Even clear warnings are had to obey. The Bible is filled with stories of people who had direction from God and yet chose their own way.  Their disobedience was rarely due to ignorance of what God wanted; rather, it grew out of stubborn selfishness.  Jeroboam was a consistent example of this all-too-human trait.

During his construction activities, Solomon noticed young Jeroboam’s natural leadership skills and made him a special project foreman. Shortly after this, God contacted Jeroboam through the prophet Ahijah.  He told Jeroboam that God would punish David’s dynasty by tearing the kingdom from Solomon’s son and that Jeroboam would rule the ten northern tribes.  And God made it clear that the same fate would destroy Jeroboam’s family if they refused to obey God.  Apparently Solomon heard about these events and tried to have Jeroboam killed.  The future king escaped to Egypt, where he stayed until Solomon died.

When Rehoboam, Solomon’s heir, took the throne, Jeroboam returned. He represented the people in demanding that the new king be more lenient than his father.  Rehoboam’s unwise choice to reject his people’s request led to their rejecting him as king.  Only Judah and the annexed tribe of Benjamin remained loyal to David’s dynasty.  The other ten tribes made Jeroboam king.

Rather than seeing this fulfilment of God’s promise as motivation to obey God, Jeroboam decided to do whatever he could to secure his position. He led his kingdom away from the God who had allowed him to reign.  God had already warned him of the consequences of his action – – his family was eventually wiped out.  And Jeroboam set into motion events that would lead to the destruction of the northern kingdom.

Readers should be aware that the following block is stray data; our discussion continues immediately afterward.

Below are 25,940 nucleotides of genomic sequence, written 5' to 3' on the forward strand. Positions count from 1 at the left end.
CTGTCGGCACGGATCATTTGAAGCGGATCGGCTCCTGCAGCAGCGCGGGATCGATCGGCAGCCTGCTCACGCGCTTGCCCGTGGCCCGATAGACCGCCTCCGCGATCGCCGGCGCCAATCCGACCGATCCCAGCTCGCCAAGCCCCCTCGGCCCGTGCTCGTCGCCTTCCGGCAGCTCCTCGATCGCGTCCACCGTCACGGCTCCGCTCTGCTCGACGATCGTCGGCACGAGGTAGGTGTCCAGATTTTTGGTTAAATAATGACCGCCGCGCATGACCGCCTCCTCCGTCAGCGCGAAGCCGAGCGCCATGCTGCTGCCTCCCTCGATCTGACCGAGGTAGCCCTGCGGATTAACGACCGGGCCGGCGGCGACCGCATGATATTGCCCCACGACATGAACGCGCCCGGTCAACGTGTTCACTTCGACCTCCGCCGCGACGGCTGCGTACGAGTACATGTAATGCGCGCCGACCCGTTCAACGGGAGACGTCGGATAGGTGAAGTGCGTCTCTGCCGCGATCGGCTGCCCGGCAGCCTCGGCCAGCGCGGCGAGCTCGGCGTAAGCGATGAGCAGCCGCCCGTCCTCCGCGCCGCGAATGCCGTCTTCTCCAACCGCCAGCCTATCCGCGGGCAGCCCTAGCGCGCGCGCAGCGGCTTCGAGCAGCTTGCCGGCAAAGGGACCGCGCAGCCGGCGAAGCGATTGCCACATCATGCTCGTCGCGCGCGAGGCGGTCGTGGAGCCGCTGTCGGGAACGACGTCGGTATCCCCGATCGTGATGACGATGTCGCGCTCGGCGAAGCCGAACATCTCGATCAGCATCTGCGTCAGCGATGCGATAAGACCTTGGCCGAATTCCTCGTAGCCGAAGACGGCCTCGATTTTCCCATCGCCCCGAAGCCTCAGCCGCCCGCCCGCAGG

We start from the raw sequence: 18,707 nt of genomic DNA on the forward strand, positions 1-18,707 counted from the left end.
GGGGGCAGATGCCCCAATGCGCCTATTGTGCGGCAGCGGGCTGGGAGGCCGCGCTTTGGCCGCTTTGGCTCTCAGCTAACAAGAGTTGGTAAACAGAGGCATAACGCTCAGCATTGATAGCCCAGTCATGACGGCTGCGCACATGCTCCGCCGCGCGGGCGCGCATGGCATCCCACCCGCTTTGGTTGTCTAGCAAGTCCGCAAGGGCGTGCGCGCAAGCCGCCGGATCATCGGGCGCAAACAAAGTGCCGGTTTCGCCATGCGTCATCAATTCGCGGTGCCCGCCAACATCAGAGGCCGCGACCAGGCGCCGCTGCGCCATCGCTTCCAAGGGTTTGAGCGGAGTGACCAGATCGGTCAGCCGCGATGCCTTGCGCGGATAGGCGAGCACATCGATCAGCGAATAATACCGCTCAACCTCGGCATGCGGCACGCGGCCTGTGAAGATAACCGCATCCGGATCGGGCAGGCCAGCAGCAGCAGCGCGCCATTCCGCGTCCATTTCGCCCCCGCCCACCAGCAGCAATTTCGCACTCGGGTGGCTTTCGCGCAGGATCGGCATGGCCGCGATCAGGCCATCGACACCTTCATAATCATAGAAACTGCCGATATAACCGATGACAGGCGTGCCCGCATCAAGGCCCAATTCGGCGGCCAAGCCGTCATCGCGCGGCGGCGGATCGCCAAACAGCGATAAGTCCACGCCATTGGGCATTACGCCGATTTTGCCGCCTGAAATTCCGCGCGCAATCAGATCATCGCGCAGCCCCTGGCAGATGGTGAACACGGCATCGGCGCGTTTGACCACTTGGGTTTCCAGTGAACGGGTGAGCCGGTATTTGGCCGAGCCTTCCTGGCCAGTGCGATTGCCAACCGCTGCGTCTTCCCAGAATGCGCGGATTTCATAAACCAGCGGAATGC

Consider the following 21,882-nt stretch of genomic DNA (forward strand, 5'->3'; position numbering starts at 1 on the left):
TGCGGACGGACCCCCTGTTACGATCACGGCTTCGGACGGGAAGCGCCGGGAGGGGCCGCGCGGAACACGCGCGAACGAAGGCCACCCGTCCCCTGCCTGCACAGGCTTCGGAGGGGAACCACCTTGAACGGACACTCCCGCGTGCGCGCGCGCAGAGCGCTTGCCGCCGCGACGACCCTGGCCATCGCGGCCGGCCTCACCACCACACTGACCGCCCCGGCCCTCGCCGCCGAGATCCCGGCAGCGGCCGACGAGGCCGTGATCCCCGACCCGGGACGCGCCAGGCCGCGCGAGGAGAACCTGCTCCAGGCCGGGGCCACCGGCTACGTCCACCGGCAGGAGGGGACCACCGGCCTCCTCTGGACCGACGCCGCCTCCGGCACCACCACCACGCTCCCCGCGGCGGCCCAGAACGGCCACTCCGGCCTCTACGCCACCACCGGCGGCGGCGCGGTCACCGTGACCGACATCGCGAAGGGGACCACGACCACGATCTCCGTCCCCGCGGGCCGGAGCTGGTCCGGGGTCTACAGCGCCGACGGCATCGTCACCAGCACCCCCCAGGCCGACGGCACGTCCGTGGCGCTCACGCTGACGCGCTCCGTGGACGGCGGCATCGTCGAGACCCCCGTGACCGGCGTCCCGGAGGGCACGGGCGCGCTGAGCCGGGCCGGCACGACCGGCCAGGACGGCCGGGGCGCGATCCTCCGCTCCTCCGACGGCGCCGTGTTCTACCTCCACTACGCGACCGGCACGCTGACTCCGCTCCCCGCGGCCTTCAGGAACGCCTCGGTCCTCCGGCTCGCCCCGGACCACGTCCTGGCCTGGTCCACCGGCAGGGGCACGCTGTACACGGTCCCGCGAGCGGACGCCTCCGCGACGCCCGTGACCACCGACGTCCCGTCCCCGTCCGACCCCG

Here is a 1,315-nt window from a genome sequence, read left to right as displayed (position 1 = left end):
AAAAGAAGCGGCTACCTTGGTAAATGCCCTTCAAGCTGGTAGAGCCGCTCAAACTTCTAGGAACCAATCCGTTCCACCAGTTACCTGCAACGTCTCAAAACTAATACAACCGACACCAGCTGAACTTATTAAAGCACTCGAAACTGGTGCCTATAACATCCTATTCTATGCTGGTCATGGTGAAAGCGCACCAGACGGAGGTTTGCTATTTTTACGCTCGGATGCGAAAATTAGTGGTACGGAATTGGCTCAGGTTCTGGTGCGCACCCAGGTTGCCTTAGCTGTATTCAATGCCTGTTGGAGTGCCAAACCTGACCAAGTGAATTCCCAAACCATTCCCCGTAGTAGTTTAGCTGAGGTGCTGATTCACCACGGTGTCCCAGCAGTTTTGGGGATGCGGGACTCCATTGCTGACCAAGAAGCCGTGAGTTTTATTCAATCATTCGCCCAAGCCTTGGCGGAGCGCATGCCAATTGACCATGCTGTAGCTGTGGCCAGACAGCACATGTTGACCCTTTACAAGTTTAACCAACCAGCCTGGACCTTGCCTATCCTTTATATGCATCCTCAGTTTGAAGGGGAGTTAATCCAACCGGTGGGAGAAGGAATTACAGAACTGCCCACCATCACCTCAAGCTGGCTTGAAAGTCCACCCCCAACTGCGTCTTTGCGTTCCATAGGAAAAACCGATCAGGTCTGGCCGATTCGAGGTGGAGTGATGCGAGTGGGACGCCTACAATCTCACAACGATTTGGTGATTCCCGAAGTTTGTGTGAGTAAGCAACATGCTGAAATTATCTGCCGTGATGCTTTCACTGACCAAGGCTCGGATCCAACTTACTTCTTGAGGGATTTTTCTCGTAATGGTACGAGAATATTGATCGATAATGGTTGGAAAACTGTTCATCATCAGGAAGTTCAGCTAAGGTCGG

Sin’s consequences are guaranteed in God’s word, but the timing of those consequences is hard to predict. When we do something directly opposed to God’s commands and there isn’t immediate disaster, we are often fooled into believing we have got away with disobedience.  But that is a dangerous assumption.  Jeroboam’s life should make us recognise our frequent need to admit our disobedience and ask God to forgive us.

Strengths and accomplishments:

  • An effective leader and organiser
  • First king of the ten tribes of Israel in the divided kingdom
  • A charismatic leader with much popular support

Weaknesses and mistakes:

  • Erected idols in Israel to keep people away from the temple in Jerusalem
  • Appointed priests from outside the tribe of Levi
  • Depended more on his own cunning than on God’s promises

Lessons from his life:

  • Great opportunities are often destroyed by small decisions
  • Careless efforts to correct another’s errors often lead to the same errors
  • Mistakes always occur when we attempt to take over God’s role in a situation

Vital statistics:

  • Where: The northern kingdom of Israel
  • Occupations: Project foreman, king of Isreal
  • Relatives: Father: Nebat. Mother: Zeruah.  Sons: Abijah, Nadab
  • Contemporaries: Solomon, Nathan, Ahijah, Rehoboam

Key verses: “Even after this, Jeroboam did not change his evil ways, but once more appointed priests for the high places from all sorts of people.  Anyone who wanted to become a priest he consecrated for the high places.  This was the sin of the house of Jeroboam that led to its downfall and to its destruction from the face of the earth” (1 Kings 13:33, 34).

Jeroboam’s story is told in 1 Kings 11:26-14:20. He is also mentioned in 2 Chronicles 10-13.


©KingsWay 1973.


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